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Figure 6: Interaction of the HC deletion mutants with LC. (A) Deletion mutants of HC were constructed in which stop codons were engineered after amino acids 682, 810, and 891. These deletions remove both the tail domain and the conserved region of the stalk domain (H682), the entire tail domain (H810), or half of the tail domain (H891). (B) COS cells expressing HC or the HC deletion mutants alone (H, H682, H810, and H891; top) or together with LC (H+L, H682+L, H810+L, and H891+L; bottom) were lysed with 1% Triton X-100. After centrifugation, the amount of expressed protein found insoluble in the pellet (P) and soluble in the lysate (S) was determined by immunoblotting with polyclonal antibodies to the myc- and HA-epitope tags. Molecular weight size standards (kilodaltons) are indicated on the left. (C) Coimmunoprecipitation of the HC deletion mutants and LC. Lysates were immunoprecipitated for HC using a monoclonal anti–myc antibody (left) or for LC using a monoclonal anti–HA antibody (right). Immunoprecipitates were immunoblotted to detect the expressed proteins using polyclonal antibodies to the epitope tags.
Mentions: A similar approach was used to determine the region of HC required for interaction with LC. Truncation mutants were made that either lacked the tail domain and the COOH-terminal portion of the stalk domain (H682), just the tail domain (H810), or the COOH-terminal half of the tail domain (H891) (Fig. 6 A). The proteins were expressed in COS cells alone or together with LC and lysates were analyzed by immunoblotting. In each case, a protein product of the predicted size was detected (Fig. 6 B). Whether expressed alone or together with LC, the expressed H682 and H810 were largely in the supernatant after centrifugation (Fig. 6 B, top). On the other hand, similar to full length HC, much of H891 was in the insoluble pellet when expressed alone, but was rendered soluble when coexpressed with LC. Nearly all of LC was insoluble when coexpressed with HC lacking the tail domain and some of the stalk (H682) (Fig. 6 B, bottom). In contrast, a significant portion of LC was in the supernatant when coexpressed with the longer HC constructs (H810 or H891). These data suggest that the COOH-terminal region of the HC stalk domain is required for the interaction with LC.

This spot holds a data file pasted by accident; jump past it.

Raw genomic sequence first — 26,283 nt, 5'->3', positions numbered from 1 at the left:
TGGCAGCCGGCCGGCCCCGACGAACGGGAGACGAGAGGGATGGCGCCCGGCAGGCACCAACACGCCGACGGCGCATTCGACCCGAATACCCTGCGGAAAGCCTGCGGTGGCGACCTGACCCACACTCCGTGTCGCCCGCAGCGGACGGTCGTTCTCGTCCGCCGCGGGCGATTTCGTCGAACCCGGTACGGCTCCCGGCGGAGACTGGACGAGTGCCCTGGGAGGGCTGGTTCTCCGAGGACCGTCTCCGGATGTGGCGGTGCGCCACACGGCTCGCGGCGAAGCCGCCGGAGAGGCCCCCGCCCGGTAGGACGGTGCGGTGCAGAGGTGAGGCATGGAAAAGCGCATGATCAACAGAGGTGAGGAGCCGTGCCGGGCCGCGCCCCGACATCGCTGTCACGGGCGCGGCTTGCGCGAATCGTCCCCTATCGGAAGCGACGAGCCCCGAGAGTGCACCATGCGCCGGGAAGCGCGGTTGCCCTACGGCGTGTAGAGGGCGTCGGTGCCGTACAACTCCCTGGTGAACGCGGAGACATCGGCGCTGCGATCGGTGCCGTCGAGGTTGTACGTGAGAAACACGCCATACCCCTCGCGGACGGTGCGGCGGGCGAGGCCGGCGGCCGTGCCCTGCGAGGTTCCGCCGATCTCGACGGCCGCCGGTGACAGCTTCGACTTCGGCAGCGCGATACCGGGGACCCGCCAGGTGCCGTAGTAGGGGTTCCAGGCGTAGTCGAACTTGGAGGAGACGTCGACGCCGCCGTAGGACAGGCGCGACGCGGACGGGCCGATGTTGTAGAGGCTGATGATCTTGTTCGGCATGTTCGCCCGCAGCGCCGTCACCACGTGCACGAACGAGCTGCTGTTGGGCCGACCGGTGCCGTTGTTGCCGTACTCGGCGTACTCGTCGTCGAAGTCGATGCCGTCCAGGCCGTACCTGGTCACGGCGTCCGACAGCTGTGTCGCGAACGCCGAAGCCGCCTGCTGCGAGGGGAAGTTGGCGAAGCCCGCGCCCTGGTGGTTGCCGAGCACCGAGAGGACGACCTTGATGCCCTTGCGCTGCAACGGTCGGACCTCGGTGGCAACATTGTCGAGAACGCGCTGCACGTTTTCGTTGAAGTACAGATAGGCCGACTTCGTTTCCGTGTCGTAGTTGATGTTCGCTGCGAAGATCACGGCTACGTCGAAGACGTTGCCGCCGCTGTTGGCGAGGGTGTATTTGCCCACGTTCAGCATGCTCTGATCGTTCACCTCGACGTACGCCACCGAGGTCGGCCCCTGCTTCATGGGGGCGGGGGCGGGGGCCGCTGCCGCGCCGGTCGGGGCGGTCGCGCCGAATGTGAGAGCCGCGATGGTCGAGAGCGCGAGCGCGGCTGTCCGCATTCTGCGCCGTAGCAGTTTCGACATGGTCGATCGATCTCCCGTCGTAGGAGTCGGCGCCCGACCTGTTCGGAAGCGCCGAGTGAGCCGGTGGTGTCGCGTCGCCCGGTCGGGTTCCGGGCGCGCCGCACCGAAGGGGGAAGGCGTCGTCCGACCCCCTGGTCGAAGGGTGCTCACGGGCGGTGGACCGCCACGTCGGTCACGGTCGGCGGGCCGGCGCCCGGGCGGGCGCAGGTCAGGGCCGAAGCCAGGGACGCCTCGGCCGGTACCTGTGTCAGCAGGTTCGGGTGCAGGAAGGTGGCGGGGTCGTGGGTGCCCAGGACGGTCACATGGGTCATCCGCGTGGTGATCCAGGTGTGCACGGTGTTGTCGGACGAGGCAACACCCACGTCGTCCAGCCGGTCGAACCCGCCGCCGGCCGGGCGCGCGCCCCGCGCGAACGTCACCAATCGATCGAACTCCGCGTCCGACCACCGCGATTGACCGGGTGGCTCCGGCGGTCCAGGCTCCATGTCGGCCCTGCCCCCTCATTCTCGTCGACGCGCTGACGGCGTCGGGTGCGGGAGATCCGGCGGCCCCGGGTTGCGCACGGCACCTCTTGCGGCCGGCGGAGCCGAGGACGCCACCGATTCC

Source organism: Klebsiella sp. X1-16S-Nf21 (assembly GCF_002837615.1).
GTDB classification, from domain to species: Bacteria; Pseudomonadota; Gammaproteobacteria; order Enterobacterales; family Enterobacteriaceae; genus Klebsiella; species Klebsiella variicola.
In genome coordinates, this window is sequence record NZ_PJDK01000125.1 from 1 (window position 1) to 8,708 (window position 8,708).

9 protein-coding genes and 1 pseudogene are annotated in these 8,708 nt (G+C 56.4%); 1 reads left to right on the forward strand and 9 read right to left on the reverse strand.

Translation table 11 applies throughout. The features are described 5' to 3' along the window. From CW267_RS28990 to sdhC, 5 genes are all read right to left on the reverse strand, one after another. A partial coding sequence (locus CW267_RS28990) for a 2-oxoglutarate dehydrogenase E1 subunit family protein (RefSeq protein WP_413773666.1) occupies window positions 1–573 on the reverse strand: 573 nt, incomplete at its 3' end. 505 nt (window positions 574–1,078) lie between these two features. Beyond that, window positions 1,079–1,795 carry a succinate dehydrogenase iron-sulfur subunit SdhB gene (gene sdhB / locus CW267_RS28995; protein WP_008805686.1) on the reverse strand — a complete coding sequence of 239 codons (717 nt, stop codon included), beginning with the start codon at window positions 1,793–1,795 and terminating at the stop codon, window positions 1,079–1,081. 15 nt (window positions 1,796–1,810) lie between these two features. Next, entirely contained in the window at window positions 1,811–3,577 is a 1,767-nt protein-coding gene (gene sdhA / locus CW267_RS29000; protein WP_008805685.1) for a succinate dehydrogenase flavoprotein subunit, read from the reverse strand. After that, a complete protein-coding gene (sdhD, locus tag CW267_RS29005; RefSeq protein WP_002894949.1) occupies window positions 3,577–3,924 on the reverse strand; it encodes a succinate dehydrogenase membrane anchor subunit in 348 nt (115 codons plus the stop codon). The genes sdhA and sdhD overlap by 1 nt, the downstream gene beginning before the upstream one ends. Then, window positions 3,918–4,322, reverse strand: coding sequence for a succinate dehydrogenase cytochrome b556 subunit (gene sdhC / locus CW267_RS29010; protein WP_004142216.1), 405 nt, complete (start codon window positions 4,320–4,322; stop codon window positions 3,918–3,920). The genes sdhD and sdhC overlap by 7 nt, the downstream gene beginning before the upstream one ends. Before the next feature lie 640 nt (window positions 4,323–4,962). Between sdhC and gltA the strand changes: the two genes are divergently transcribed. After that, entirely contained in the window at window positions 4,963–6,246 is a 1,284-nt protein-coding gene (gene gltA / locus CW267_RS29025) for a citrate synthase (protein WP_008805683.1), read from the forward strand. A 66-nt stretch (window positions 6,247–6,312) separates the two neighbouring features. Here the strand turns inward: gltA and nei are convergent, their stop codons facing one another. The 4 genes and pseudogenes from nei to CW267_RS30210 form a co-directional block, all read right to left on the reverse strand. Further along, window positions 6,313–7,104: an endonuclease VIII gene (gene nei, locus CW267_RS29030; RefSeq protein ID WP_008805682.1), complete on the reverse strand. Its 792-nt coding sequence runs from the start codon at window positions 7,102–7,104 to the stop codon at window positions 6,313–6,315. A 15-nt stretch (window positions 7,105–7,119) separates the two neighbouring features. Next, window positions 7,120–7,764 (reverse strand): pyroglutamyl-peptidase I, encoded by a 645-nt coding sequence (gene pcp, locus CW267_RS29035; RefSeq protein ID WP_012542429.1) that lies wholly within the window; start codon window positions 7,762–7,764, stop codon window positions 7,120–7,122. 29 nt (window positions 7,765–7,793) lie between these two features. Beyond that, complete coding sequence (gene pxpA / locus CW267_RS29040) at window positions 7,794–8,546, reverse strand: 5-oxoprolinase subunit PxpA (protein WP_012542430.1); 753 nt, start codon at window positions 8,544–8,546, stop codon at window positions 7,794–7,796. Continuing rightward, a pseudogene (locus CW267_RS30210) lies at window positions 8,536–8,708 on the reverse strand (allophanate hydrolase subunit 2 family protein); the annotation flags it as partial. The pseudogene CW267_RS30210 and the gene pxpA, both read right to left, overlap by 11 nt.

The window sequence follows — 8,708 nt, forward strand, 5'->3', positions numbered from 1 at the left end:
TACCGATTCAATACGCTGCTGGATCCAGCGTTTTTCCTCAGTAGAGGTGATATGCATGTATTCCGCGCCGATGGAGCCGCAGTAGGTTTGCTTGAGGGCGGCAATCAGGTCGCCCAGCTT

Bottom Line: A pH shift from 7.2 to 6.8 releases inhibition of kinesin without changing its sedimentation behavior.Endogenous kinesin in COS cells also shows pH-sensitive inhibition of MT binding.Taken together, our results provide evidence that a function of LC is to keep kinesin in an inactive ground state by inducing an interaction between the tail and motor domains of HC; activation for cargo transport may be triggered by a small conformational change that releases the inhibition of the motor domain for MT binding.

View Article: PubMed Central - PubMed

Affiliation: Howard Hughes Medical Institute, Harvard Medical School, Boston, Massachusetts 02115, USA.

ABSTRACT
We have investigated the mechanism by which conventional kinesin is prevented from binding to microtubules (MTs) when not transporting cargo. Kinesin heavy chain (HC) was expressed in COS cells either alone or with kinesin light chain (LC). Immunofluorescence microscopy and MT cosedimentation experiments demonstrate that the binding of HC to MTs is inhibited by coexpression of LC. Association between the chains involves the LC NH2-terminal domain, including the heptad repeats, and requires a region of HC that includes the conserved region of the stalk domain and the NH2 terminus of the tail domain. Inhibition of MT binding requires in addition the COOH-terminal 64 amino acids of HC. Interaction between the tail and the motor domains of HC is supported by sedimentation experiments that indicate that kinesin is in a folded conformation. A pH shift from 7.2 to 6.8 releases inhibition of kinesin without changing its sedimentation behavior. Endogenous kinesin in COS cells also shows pH-sensitive inhibition of MT binding. Taken together, our results provide evidence that a function of LC is to keep kinesin in an inactive ground state by inducing an interaction between the tail and motor domains of HC; activation for cargo transport may be triggered by a small conformational change that releases the inhibition of the motor domain for MT binding.

Show MeSH
Related in: MedlinePlus